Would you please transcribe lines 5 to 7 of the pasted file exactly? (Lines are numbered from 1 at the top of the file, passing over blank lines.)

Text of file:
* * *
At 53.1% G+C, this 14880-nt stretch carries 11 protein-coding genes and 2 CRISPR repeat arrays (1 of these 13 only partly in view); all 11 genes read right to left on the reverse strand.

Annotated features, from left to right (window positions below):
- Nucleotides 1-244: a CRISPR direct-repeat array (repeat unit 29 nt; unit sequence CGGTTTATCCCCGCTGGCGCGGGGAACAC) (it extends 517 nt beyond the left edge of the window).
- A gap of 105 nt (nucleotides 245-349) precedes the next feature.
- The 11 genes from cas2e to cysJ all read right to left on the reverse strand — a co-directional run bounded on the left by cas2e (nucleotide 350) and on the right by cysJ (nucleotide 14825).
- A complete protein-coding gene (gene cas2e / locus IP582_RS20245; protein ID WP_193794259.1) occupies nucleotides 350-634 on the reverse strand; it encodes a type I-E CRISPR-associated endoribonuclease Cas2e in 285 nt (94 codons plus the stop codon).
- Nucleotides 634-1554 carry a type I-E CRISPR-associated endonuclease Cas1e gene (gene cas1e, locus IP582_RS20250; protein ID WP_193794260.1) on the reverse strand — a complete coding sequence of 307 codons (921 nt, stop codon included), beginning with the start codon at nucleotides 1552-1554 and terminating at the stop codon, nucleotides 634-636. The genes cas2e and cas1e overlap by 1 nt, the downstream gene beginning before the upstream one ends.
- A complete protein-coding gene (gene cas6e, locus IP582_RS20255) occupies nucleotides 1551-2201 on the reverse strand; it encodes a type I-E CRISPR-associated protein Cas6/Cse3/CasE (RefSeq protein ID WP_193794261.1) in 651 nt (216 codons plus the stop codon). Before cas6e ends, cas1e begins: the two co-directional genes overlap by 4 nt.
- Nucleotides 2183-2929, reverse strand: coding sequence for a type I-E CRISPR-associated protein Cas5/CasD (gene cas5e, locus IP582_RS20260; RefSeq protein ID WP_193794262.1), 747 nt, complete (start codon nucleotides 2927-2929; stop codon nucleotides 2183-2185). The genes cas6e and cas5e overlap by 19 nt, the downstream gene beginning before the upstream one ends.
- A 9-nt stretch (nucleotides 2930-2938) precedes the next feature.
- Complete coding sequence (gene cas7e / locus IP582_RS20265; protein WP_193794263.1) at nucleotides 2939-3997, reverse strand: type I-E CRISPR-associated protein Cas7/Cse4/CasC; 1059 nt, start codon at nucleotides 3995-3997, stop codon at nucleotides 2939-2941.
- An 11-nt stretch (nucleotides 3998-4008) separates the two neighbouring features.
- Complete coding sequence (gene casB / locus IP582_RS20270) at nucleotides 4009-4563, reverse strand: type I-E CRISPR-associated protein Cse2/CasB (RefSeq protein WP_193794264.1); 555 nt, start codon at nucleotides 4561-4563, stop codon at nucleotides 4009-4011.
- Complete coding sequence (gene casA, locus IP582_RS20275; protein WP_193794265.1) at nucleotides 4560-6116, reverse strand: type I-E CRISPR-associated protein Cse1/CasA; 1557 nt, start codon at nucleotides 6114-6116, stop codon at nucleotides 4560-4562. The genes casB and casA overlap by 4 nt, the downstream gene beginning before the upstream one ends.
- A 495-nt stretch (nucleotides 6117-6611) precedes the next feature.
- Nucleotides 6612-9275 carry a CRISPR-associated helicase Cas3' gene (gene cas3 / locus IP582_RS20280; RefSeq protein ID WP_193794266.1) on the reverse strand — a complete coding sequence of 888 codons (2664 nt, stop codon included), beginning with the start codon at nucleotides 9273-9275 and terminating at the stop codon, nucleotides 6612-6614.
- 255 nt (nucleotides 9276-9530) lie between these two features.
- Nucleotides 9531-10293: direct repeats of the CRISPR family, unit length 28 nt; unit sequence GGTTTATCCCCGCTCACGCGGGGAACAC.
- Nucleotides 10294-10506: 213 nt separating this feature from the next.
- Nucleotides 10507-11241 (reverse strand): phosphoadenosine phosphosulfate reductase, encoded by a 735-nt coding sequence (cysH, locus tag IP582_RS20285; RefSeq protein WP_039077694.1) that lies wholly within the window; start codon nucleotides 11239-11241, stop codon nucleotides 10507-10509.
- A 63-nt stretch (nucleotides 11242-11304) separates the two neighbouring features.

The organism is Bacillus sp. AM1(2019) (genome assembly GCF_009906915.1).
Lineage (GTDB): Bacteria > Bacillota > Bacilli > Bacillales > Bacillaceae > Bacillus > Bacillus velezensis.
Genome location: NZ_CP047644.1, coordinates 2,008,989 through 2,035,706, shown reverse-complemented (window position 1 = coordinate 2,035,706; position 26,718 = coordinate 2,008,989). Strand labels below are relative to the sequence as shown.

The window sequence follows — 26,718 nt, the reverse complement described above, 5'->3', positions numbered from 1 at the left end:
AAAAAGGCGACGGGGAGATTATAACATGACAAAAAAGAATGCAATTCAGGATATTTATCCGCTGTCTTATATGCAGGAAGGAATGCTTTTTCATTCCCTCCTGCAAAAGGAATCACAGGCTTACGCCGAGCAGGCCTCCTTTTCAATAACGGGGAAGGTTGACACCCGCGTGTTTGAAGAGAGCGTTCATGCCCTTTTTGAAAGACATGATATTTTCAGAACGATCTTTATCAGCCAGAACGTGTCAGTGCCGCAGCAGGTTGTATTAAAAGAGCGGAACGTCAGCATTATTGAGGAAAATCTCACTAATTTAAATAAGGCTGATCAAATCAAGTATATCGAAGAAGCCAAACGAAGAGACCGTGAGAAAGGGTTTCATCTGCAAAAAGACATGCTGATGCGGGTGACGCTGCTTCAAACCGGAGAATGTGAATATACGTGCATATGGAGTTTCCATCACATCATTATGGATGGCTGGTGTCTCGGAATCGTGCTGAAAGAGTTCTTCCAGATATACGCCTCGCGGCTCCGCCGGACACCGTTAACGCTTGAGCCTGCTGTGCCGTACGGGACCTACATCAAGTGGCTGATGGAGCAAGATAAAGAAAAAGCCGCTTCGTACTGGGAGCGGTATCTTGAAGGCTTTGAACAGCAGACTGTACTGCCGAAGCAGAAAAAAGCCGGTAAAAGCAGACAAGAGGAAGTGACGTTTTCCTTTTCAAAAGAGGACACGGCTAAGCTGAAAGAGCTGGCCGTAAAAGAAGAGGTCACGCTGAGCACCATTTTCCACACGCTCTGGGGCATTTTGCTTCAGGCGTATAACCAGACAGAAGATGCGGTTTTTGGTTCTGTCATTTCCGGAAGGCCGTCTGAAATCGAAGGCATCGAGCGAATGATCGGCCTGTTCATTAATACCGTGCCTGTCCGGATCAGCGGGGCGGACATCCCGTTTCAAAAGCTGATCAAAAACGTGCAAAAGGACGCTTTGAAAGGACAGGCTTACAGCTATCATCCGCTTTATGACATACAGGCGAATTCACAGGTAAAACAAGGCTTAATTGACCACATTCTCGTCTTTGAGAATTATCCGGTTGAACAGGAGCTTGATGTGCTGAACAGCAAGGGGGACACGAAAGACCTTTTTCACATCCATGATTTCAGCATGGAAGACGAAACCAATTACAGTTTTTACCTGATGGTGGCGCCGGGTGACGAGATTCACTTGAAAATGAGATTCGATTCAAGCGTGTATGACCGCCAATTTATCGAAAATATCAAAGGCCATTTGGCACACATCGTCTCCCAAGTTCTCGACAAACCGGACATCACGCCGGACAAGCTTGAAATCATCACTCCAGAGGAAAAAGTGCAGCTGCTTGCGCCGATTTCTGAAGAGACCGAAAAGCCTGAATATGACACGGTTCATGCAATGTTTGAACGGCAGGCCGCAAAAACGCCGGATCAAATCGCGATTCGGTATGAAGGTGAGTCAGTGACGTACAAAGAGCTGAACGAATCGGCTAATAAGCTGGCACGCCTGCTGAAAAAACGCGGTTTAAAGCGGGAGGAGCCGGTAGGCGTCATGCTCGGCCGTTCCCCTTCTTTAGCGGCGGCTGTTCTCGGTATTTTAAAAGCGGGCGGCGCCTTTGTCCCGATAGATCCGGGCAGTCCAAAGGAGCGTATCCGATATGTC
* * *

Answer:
- The 11 genes from cas2e to cysJ all read right to left on the reverse strand — a co-directional run bounded on the left by cas2e (nucleotide 350) and on the right by cysJ (nucleotide 14825).
- A complete protein-coding gene (gene cas2e / locus IP582_RS20245; protein ID WP_193794259.1) occupies nucleotides 350-634 on the reverse strand; it encodes a type I-E CRISPR-associated endoribonuclease Cas2e in 285 nt (94 codons plus the stop codon).
- Nucleotides 634-1554 carry a type I-E CRISPR-associated endonuclease Cas1e gene (gene cas1e, locus IP582_RS20250; protein ID WP_193794260.1) on the reverse strand — a complete coding sequence of 307 codons (921 nt, stop codon included), beginning with the start codon at nucleotides 1552-1554 and terminating at the stop codon, nucleotides 634-636. The genes cas2e and cas1e overlap by 1 nt, the downstream gene beginning before the upstream one ends.